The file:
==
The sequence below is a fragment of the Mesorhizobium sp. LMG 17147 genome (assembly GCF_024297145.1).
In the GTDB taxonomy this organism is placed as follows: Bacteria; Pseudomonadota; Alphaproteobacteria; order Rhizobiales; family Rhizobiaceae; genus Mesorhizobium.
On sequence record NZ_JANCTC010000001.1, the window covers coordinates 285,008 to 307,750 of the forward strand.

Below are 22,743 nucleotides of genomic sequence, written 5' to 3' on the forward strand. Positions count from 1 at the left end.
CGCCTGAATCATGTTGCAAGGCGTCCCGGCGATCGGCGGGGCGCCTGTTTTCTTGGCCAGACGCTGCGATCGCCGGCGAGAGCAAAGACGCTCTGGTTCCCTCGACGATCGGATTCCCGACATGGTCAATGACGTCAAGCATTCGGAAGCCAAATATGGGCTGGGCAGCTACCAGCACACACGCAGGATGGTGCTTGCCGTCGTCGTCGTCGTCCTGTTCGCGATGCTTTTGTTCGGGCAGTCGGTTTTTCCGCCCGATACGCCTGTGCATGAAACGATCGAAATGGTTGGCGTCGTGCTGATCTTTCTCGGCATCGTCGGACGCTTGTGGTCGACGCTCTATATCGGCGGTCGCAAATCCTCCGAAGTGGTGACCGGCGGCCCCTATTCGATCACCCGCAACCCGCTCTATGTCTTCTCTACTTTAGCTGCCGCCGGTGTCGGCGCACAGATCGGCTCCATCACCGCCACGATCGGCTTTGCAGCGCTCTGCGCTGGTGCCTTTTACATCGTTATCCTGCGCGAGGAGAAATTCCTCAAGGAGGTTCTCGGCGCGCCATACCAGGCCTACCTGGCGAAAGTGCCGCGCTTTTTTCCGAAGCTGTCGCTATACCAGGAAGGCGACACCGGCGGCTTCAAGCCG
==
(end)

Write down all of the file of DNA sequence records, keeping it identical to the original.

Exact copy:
The sequence below is a fragment of the Mesorhizobium sp. LMG 17147 genome (assembly GCF_024297145.1).
In the GTDB taxonomy this organism is placed as follows: Bacteria; Pseudomonadota; Alphaproteobacteria; order Rhizobiales; family Rhizobiaceae; genus Mesorhizobium.
On sequence record NZ_JANCTC010000001.1, the window covers coordinates 285,008 to 307,750 of the forward strand.

Below are 22,743 nucleotides of genomic sequence, written 5' to 3' on the forward strand. Positions count from 1 at the left end.
CGCCTGAATCATGTTGCAAGGCGTCCCGGCGATCGGCGGGGCGCCTGTTTTCTTGGCCAGACGCTGCGATCGCCGGCGAGAGCAAAGACGCTCTGGTTCCCTCGACGATCGGATTCCCGACATGGTCAATGACGTCAAGCATTCGGAAGCCAAATATGGGCTGGGCAGCTACCAGCACACACGCAGGATGGTGCTTGCCGTCGTCGTCGTCGTCCTGTTCGCGATGCTTTTGTTCGGGCAGTCGGTTTTTCCGCCCGATACGCCTGTGCATGAAACGATCGAAATGGTTGGCGTCGTGCTGATCTTTCTCGGCATCGTCGGACGCTTGTGGTCGACGCTCTATATCGGCGGTCGCAAATCCTCCGAAGTGGTGACCGGCGGCCCCTATTCGATCACCCGCAACCCGCTCTATGTCTTCTCTACTTTAGCTGCCGCCGGTGTCGGCGCACAGATCGGCTCCATCACCGCCACGATCGGCTTTGCAGCGCTCTGCGCTGGTGCCTTTTACATCGTTATCCTGCGCGAGGAGAAATTCCTCAAGGAGGTTCTCGGCGCGCCATACCAGGCCTACCTGGCGAAAGTGCCGCGCTTTTTTCCGAAGCTGTCGCTATACCAGGAAGGCGACACCGGCGGCTTCAAGCCG